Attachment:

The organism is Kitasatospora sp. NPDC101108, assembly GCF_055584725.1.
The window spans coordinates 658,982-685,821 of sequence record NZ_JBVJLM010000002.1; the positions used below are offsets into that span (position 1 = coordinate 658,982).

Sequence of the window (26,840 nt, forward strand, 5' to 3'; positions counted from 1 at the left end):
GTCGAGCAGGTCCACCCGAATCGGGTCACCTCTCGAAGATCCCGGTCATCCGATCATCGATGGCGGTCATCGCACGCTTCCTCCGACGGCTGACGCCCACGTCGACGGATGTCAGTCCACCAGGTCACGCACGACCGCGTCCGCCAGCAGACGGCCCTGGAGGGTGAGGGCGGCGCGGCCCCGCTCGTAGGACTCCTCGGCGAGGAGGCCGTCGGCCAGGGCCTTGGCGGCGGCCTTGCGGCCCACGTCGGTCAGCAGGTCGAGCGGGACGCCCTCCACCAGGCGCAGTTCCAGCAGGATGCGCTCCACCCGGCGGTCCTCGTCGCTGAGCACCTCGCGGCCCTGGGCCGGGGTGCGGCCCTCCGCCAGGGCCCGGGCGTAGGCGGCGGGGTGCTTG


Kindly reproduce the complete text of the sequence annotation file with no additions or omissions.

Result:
The organism is Kitasatospora sp. NPDC101108, assembly GCF_055584725.1.
The window spans coordinates 658,982-685,821 of sequence record NZ_JBVJLM010000002.1; the positions used below are offsets into that span (position 1 = coordinate 658,982).

Sequence of the window (26,840 nt, forward strand, 5' to 3'; positions counted from 1 at the left end):
GTCGAGCAGGTCCACCCGAATCGGGTCACCTCTCGAAGATCCCGGTCATCCGATCATCGATGGCGGTCATCGCACGCTTCCTCCGACGGCTGACGCCCACGTCGACGGATGTCAGTCCACCAGGTCACGCACGACCGCGTCCGCCAGCAGACGGCCCTGGAGGGTGAGGGCGGCGCGGCCCCGCTCGTAGGACTCCTCGGCGAGGAGGCCGTCGGCCAGGGCCTTGGCGGCGGCCTTGCGGCCCACGTCGGTCAGCAGGTCGAGCGGGACGCCCTCCACCAGGCGCAGTTCCAGCAGGATGCGCTCCACCCGGCGGTCCTCGTCGCTGAGCACCTCGCGGCCCTGGGCCGGGGTGCGGCCCTCCGCCAGGGCCCGGGCGTAGGCGGCGGGGTGCTTG